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In 1998 John Wood was a rising executive at Microsoft . Then a trip to Nepal inspired him to set up schools and libraries in the developing world. Fuelled by the same drive that made him a top executive, Wood took his business acumen into the charity sector and created Room to Read, a stunningly effective organisation that has created a network of more than 2,000 schools and libraries throughout Asia and Africa in only six years. Leaving Microsoft to Change the World chronicles John Wood's incredible journey, his first years at Microsoft, his life-changing decision to leave, and the adventure that followed. Wood shares the methods he uses to manage Room to Read, taken from the boardroom of one of the world's most influential companies and applied successfully in a very different setting. His story is an inspirational example of how to create success on your own terms and change your world. After earning an MBA at the Kellogg School of Management, John Wood joined Microsoft in 1991. He quickly ascended to become Microsoft's director of business development in China and the surrounding regions. In 1999, he founded Room to Read, a charity that promotes literacy throughout the developing world. He lives in San Francisco.
Everyone is already painfully aware of our predicament - ecological extinctions, dwindling fossil fuel reserves and economic chaos. The solutions are less obvious, despite the many opportunities that surround us. We have never had more access to resources, knowledge and technology but this is not the problem. What we lack most is creative thinking, fuelled by collective optimism. In a pragmatic world run by careerist experts this is hardly surprising. As voters and consumers we are trained to choose and complain, but not how to envisage what we really, really want. How can we design a better world unless we revive the art of dreaming? For without dreams we are lost. Perhaps it should be the duty of all citizens to imagine alternative futures; in effect, to think more like designers. After all, designers have always been dreamers, and have often found ways to realize their dreams. Design for Micro-Utopias does not advocate a single, monolithic Utopia. Rather, it invites readers to embrace a more pluralized and mercurial version of Thomas More's famous 1516 novel of the same name. It therefore encourages the proliferation of many 'micro-utopias' rather than one 'Utopia'. This requires a less negative, critical and rational approach. Referencing a wide range of philosophical thinking from Aristotle to the present day, western and eastern spiritual ideals, and scientific, biological and systems theory, John Wood offers remedies for our excessively individualistic, mechanistic and disconnected thinking, and asks whether a metadesign approach might bring about a new mode of governance. This is a daring idea. Ultimately, he reminds us that if we believe that we will never be able to design miracles we make it more likely that this is so. The first step is to turn the 'impossible' into the 'thinkable'.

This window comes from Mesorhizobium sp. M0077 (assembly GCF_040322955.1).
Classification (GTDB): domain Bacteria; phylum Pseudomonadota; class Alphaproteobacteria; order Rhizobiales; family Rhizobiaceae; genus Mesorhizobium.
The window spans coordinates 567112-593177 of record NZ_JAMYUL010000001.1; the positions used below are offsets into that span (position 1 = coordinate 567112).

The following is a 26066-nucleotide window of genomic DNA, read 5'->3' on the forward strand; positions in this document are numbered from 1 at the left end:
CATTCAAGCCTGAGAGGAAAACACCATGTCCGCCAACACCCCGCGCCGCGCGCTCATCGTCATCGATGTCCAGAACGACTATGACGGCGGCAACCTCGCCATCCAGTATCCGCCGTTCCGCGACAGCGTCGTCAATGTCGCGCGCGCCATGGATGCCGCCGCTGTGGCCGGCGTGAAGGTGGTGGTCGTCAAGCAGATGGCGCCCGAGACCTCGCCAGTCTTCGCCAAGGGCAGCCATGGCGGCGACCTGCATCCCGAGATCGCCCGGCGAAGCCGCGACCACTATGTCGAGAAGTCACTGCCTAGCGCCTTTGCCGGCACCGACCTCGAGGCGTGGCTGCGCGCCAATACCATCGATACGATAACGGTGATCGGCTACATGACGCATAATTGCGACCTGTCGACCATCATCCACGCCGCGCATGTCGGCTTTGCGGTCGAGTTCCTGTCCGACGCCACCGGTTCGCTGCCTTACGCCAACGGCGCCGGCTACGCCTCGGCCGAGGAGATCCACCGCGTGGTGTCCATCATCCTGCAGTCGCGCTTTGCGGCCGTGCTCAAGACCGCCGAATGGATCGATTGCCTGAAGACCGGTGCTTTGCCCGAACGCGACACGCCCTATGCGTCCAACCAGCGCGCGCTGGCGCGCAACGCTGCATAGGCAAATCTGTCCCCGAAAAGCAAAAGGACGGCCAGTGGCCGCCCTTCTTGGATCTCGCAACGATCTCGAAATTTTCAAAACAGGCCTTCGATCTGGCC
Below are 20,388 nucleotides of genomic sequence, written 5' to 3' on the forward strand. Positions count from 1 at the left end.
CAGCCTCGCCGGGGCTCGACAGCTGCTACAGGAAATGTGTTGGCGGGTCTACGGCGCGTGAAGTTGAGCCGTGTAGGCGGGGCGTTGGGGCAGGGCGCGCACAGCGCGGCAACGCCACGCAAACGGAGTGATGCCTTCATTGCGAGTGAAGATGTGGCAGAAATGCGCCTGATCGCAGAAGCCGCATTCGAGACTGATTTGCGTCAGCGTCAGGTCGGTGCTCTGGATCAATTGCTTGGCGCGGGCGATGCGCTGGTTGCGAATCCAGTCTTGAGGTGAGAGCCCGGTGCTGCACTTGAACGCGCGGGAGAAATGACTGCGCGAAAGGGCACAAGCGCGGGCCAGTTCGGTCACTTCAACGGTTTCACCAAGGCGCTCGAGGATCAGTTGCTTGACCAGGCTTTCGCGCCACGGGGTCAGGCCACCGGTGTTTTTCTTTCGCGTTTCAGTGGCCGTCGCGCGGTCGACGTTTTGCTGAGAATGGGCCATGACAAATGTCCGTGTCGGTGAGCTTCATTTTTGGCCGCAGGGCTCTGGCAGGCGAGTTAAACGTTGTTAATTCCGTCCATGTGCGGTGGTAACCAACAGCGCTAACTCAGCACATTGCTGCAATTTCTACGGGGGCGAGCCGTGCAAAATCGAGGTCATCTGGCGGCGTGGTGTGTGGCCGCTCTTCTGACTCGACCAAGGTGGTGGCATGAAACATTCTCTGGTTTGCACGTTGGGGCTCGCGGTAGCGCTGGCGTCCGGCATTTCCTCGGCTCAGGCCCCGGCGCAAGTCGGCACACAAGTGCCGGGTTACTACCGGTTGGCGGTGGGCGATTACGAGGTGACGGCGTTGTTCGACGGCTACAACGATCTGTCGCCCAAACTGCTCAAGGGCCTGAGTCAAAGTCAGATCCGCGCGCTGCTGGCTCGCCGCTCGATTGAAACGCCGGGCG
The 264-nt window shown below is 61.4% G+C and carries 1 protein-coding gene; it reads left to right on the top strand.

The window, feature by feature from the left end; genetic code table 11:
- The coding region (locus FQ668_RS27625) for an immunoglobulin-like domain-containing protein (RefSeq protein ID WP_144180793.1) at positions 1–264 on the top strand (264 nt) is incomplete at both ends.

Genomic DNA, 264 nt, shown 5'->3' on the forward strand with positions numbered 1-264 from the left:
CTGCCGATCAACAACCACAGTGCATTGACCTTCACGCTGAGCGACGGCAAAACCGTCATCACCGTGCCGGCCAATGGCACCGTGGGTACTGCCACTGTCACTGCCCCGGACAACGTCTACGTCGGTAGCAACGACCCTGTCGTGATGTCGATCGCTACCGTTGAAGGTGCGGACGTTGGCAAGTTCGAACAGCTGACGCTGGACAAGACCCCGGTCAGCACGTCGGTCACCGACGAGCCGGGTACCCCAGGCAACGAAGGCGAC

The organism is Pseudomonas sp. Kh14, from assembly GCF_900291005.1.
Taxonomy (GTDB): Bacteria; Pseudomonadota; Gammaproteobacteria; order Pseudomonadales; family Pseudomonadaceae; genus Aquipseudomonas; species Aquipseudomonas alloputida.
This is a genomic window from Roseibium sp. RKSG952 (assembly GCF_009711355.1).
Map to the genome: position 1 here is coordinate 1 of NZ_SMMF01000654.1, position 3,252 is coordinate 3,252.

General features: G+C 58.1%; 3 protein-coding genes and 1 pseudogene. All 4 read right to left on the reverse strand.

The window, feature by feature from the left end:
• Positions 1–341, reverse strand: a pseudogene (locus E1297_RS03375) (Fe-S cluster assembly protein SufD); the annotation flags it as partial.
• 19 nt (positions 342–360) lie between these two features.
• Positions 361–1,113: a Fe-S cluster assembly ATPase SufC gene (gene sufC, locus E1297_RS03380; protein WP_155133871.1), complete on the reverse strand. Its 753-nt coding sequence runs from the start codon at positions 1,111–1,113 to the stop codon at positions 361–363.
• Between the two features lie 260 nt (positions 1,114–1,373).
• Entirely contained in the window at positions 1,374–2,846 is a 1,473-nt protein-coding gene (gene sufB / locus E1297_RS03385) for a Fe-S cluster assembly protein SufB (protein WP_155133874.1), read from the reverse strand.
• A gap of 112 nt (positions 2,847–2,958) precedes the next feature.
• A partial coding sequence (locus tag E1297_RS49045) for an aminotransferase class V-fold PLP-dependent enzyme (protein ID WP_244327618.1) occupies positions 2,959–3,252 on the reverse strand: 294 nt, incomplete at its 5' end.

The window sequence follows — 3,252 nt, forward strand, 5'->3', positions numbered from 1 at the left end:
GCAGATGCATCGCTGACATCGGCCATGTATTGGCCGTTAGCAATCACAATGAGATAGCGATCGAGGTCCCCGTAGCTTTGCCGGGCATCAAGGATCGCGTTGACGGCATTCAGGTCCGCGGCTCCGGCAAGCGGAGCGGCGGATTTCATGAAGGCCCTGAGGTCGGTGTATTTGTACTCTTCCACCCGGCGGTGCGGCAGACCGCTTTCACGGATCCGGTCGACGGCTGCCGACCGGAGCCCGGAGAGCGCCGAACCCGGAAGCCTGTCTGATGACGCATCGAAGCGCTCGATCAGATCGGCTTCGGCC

Included in this seminal work are essays on the western American daguerreotype, contemporary daguerreotypy, the American autochrome, the art of the cyanotype, European pictorialism, and American symbolism in photography. Wood's fresh use of the diaries and journals of gold field miners and his penetrating vision of the near extermination of indigenous peoples - the American holocaust - enable him to contrast between the reality and the mythology manifested in the faces of the photographed participants. His equally ingenious view of American symbolist photography and the primary myth to which most of this work refers, the Grail Quest, leads him to some striking conclusions in the context of Visions of Spirituality and Desire. His survey both of the history of the cyanotype process and of a contemporary practitioner, his dissenting opinion of the controlling influence of Alfred Stieglitz on the pictorialist movement, and his groundbreaking view of the autochrome process in America are still other important and unique contributions to the field of photographic history.